A stunning new letter released by two top Democrats reveals details about how EPA Administrator Scott Pruitt may have broken federal law when asking one of his top aides to carry out his personal tasks, including hunting down an “old mattress” from Trump Hotel in Washington, D.C.
The letter was released on Monday and addressed to Trey Gowdy, chairman of the House Committee on Oversight and Government Reform. It includes a transcribed interview between Millan Hupp, the administrator’s director of scheduling and advance, and the committee, which is currently conducting a probe of several of Pruitt’s scandals. The administrator is facing over a dozen investigations into his spending and management decisions. The letter requests that Gowdy subpoena Pruitt to turn over documents on the issue.
“If Ms. Hupp’s statements to the Committee are accurate, Administrator Pruitt crossed a very clear line and must be held accountable,” the letter states. “Federal ethics law prohibits Administrator Pruitt from using his official position for personal gain and from requesting and accepting services from a subordinate employee that are not part of that employee’s official duties.”
The letter was sent by Reps. Elijah Cummings (D-MD) and Gerald E. Connolly (D-VA) who both sit on the House committee. It comes after Democratic Senators called last week for an investigation into whether Pruitt broke federal law when asking Hupp — an EPA subordinate — to search for an apartment for him last year without being compensated.
Earlier this month during a Senate Appropriations Committee hearing, Pruitt admitted to having Hupp help him house-hunt during her “personal time” without compensation — a potential violation of federal ethics guidelines.
Hupp is among a small group of people who previously worked with Pruitt in Oklahoma and who joined him in D.C. when he became the EPA administrator. Hupp, one of Pruitt’s closest aides, also received a significant pay raise after Pruitt used a loophole to bypass the White House, which previously denied the request.
As the letter to Gowdy details, Hupp helped Pruitt find a house in D.C. following his stay in an apartment linked to an energy lobbyist. According to the interview transcript, Hupp searched for properties, sometimes during work hours, “over the course of a couple months.” Hupp would frequently visit properties over her lunch hour, she told the committee.
According to Hupp, Pruitt asked her “verbally” to help him seek housing. “When he asked you to do this, did he specify when you should be helping him look for housing? Did he specify during work hours, outside of work hours?” the interviewer asked. “He did not,” Hupp responded, adding that Pruitt did not pay for her house-hunting help.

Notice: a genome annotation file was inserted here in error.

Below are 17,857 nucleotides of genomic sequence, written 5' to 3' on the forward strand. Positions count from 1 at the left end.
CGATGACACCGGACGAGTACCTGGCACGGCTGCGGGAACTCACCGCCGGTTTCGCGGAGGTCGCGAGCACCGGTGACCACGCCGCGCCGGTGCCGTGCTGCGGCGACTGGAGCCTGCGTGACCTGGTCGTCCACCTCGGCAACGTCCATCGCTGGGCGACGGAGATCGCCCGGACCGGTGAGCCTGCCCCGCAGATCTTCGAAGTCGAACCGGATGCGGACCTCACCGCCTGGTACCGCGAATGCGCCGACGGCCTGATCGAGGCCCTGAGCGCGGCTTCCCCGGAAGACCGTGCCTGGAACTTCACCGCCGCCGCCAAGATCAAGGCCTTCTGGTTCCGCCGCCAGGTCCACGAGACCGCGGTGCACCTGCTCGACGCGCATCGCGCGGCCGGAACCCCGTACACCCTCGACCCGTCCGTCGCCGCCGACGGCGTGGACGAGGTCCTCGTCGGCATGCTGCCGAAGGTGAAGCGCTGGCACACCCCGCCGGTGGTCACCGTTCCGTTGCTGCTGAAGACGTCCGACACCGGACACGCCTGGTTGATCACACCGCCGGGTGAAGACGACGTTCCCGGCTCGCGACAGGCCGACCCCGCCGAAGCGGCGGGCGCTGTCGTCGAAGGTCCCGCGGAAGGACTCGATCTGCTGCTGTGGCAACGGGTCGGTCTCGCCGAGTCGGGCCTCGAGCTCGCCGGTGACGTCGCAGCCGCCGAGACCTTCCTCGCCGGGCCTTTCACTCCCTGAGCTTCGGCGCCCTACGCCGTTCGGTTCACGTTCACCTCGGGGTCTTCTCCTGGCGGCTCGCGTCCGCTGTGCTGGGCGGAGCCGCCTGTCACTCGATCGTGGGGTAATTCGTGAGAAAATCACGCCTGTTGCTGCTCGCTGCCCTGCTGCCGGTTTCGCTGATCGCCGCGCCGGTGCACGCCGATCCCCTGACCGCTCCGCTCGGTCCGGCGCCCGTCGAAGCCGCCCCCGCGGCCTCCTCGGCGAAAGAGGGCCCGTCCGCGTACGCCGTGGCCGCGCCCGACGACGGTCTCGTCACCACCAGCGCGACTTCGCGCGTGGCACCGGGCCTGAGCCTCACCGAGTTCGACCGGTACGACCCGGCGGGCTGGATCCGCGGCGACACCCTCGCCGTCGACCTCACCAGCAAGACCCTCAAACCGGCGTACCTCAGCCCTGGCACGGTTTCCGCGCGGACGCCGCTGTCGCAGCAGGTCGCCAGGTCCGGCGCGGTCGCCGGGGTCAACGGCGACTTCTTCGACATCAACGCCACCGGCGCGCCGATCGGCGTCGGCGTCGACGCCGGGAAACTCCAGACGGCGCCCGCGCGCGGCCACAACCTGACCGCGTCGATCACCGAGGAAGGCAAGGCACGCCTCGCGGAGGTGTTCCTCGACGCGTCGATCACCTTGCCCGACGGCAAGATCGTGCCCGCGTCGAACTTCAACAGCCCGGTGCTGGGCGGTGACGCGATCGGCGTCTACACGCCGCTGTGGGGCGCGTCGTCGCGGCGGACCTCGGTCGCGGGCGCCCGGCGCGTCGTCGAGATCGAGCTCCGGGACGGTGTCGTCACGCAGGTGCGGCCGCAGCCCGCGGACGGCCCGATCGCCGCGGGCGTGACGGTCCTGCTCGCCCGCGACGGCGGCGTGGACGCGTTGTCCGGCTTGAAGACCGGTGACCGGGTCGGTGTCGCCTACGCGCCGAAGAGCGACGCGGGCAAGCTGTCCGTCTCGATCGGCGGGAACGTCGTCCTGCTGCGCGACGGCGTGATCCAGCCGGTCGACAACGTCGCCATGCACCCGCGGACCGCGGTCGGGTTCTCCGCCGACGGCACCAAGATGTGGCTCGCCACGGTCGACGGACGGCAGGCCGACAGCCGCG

The interview goes on to discuss the other personal tasks Pruitt would have Hupp do, including book his personal travel to the Rose Bowl while she was “at home on vacation for Christmas.”
The interviewer also asked about an exchange between Hupp and Trump International Hotel in Washington, D.C., located across the street from EPA headquarters.
As Hupp explained, she had discussions with Pruitt “about the possibility of securing an old mattress from the Trump Hotel.” This occurred around the same time as she was house-hunting for the administrator.
“Did he indicate that he wanted to use the mattress to sleep on, I assume?” Hupp was asked. “I don’t recall specifically,” she answered. When pressed further to explain what happened, “because it sounds like an odd conversation,” Hupp reiterated she didn’t know why Pruitt wanted a mattress from Trump Hotel and that she didn’t know what eventually came of the request.
Trump has previously tweeted, long before becoming president, about the “phenomenal” mattresses at his hotel and where they can be purchased.
My Trump Home Mattress Collection by Serta is setting records–they are really phenomenal. You can order them at http://t.co/oeCVxEGZ
— Donald J. Trump (@realDonaldTrump) October 18, 2012
“I assume [the mattress] was not for use at the EPA?” the interview concludes. “Not to my knowledge,” said Hupp.
According to federal rules, federal employees are prohibited from making “a donation or a gift to an official superior.” Federal officials are also barred from accepting “a gift from an employee receiving less pay than himself.”
Previous accounts of Pruitt’s frequent trips home to Oklahoma at the taxpayer’s expense have already raised questions about whether he has been using “public office for personal gain in violation of ethics rules,” the letter states. The new revelations from Hupp server to further “raise concerns about whether the Administrator misused his position.”
In a statement emailed to ThinkProgress, EPA spokesperson Jahan Wilcox said, “We are working diligently with Chairman Gowdy and are in full cooperation in providing the Committee with the necessary documents, travel vouchers, receipts and witnesses to his inquiries.”